A young, female professional who was forcibly strip-searched by five police officers and subsequently left naked in a cell has been awarded £37,000 in damages by the Metropolitan police.
The 22-year-old woman had been arrested after being found distressed and confused in Notting Hill. She had a few drinks with friends at the Supper Club before collapsing in the toilets and then being taken outside by her friends, she then became very distressed and was running around the streets nearby. She was subsequently taken to the police station where she suffered her ordeal.
When she arrived at the station she was taken to a cell, she said:
"My drink had been spiked and the police should have helped me. Instead I remember being in a cell with strange men putting their hands on me and taking my clothes off. I be-lieved I was being raped and remember screaming in fear."
The incident was investigated and it was discovered that the woman was held down in the cell by four male police officers and a female officer whilst every item of her clothing was forcibly removed - her bra was cut from her body. Afterwards, she was left naked in the cell for 30 minutes whilst the CCTV camera broadcast the images back to the custody desk.
The woman believes she was treated this was by the officers because she was black as allegedly, when she later woke up in hospital, she spoke to the police officer there who said she was very well spoken and asked where she was born. When she replied: "Hampstead", the officer radioed a colleague and was overheard to have said "I think we made a mistake.."
How are complaints about the police investigated and dealt with?
The woman made a complaint directly to Metropolitan Police however she was not satis-fied with their response. She then brought a complaint with the Independent Police Complaints Commission (IPCC). The IPCC website has great information about bringing a complaint, making an appeal, and guidance on the process and outcome which can be found here.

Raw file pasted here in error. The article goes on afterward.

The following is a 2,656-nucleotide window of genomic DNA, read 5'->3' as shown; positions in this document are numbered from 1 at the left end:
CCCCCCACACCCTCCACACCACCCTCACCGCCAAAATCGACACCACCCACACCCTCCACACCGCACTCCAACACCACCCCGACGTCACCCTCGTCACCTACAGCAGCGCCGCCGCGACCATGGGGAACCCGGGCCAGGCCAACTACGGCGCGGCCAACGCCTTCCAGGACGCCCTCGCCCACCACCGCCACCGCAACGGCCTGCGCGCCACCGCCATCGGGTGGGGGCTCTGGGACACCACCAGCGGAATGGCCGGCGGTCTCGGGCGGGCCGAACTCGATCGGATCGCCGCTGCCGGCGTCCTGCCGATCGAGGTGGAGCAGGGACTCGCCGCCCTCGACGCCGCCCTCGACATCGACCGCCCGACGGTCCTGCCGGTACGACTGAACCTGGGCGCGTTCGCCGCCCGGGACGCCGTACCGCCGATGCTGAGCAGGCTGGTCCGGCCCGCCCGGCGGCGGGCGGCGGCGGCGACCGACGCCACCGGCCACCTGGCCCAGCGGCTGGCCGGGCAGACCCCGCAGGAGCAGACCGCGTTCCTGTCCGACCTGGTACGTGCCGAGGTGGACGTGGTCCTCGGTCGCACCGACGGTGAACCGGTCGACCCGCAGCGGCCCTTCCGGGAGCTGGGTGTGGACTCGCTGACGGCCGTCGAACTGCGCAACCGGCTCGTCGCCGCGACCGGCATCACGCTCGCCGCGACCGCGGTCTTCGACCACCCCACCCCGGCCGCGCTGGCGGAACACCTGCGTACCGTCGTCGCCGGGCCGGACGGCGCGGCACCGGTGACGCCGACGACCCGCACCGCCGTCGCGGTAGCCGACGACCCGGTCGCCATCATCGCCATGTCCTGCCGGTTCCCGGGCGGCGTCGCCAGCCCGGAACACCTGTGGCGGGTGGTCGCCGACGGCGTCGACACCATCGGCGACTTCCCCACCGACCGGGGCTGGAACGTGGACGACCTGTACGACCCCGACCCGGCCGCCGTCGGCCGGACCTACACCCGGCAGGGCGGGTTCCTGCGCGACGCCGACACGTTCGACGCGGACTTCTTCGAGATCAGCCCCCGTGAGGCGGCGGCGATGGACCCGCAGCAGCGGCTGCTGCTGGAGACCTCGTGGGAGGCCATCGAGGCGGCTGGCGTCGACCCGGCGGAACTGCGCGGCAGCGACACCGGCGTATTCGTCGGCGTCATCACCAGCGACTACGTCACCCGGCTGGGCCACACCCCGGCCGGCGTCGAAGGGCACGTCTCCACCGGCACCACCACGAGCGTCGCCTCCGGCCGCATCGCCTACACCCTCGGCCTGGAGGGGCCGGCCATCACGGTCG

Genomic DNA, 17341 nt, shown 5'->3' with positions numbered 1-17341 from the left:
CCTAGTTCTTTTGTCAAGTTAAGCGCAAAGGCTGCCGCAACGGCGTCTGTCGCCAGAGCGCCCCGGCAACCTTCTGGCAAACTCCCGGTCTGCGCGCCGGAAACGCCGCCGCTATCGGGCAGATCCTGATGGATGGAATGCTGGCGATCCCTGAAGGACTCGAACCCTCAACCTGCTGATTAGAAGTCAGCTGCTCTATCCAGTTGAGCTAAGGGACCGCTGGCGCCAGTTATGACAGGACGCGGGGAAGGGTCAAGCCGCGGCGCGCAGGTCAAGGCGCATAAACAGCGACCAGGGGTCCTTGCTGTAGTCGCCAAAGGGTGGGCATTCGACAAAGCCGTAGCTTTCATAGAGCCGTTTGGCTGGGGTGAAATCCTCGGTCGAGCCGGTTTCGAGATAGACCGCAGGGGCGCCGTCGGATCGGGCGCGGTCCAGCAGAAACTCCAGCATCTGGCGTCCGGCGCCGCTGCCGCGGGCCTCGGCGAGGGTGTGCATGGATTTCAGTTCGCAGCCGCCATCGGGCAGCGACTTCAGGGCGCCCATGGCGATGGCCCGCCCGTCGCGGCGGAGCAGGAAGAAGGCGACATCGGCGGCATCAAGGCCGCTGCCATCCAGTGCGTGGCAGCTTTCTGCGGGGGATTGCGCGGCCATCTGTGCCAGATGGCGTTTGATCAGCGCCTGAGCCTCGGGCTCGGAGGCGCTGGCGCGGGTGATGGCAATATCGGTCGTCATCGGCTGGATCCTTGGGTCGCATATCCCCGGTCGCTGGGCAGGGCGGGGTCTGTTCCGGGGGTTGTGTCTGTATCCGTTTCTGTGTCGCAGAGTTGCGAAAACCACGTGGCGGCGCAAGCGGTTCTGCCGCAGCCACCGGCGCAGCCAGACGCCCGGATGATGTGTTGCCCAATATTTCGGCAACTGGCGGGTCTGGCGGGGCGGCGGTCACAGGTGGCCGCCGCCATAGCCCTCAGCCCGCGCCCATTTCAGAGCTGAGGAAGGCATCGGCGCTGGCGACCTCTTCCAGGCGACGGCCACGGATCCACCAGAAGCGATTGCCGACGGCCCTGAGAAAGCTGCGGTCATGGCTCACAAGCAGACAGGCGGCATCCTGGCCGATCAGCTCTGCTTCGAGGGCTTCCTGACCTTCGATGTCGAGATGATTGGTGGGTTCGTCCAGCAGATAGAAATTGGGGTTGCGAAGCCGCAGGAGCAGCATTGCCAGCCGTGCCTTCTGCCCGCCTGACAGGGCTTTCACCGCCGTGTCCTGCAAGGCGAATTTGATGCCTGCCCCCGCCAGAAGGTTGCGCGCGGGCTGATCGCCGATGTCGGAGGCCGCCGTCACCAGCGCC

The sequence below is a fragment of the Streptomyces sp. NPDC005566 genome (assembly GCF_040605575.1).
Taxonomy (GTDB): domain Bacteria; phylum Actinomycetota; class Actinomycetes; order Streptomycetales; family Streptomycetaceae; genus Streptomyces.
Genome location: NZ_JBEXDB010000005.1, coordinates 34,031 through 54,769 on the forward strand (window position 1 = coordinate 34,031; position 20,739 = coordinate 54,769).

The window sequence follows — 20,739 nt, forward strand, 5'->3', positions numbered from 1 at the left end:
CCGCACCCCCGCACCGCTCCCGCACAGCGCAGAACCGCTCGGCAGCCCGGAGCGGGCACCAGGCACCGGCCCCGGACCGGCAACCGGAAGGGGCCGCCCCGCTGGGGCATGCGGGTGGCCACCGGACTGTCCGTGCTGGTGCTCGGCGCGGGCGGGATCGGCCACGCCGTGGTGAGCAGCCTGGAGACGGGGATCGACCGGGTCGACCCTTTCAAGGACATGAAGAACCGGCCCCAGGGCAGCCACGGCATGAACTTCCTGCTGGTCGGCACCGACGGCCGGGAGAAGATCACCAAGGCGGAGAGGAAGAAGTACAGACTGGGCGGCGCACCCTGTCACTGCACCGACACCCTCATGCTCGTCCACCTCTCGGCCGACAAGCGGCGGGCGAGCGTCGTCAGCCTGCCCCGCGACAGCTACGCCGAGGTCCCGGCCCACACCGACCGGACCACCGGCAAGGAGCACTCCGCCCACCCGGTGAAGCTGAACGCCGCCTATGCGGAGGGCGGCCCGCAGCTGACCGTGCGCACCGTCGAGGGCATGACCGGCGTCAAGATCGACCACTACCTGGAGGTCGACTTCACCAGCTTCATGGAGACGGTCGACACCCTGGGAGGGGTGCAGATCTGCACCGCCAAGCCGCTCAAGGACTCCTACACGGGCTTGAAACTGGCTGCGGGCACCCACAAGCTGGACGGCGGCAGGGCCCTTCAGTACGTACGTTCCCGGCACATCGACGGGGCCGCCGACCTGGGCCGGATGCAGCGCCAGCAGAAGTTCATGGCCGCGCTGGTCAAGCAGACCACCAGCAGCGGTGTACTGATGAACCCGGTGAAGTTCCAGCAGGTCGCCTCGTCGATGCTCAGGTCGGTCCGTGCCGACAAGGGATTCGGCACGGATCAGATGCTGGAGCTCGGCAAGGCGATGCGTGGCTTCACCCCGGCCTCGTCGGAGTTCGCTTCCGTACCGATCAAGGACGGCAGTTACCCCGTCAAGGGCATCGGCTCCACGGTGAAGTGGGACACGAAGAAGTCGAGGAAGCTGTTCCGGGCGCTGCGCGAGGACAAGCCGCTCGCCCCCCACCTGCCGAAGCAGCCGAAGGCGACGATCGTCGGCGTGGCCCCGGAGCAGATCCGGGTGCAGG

Two years ago, the IPCC recommended that the custody sergeant involved in this case should face a gross misconduct hearing and the five constables face misconduct charg-es. However, Metropolitan police did not issue gross misconduct proceedings against the custody sergeant and instead she faced proceedings for the less serious disciplinary of-fence of misconduct.
The determination of whether misconduct or gross misconduct charges have occurred are the responsibility of the Director of Professional Standards - misconduct is a breach of the standards of professional standards within the conduct regulations and gross mis-conduct is defined as a breach of the standards of professional behaviour so serious that dismissal would be justified.
On what legal grounds was the case brought?
The IPCC determined the custody sergeant had failed to make any record of the strip-search as required and also failed to ensure the search was carried out in accordance with codes in the Police and Criminal Evidence Act (Pace).
The woman legal representatives brought a claim against the police for assault, breach of human rights and misfeasance in public office.
Four years after the incident occurred and two years after the IPCC found the police had been in breach of their obligations under Pace the Met agreed to a settlement with the woman paying her £37,000 in damages, however they have failed to issue an apology.
Claire Hilder, from Hodge Jones and Allen, which represented the woman, said:
"My client was subjected to a humiliating ordeal at a time when she was clearly vulnera-ble and in need of medical attention. The officers involved acted in clear breach of pro-fessional regulations, taking an unjustified, callous and cavalier approach to the strip-search. This incident has caused her signifcant and lasting distress.These violations were totally unjustified and whilst we welcome this settlement my client has as yet re-ceived no apology."
Is the resolution of this situation adequate?
The woman involved in the incident has heavily criticised the length of time taken for the issue to be settled. She said:
"It has taken four years for the Metropolitan police to give me any acknowledgement that the way I was treated was unacceptable. I hope I can now put this behind me and get on with my life."
What can I do if a police officer has mistreated me?
If you believe a police officer or public official has knowingly and recklessly abused their powers or carried out an act intending to injure you, you may have a claim for misfeasance. The police have a wide range of powers and thus it is very important to the justice system that they are held accountable for unacceptable conduct, and exceeding or abus-ing their powers.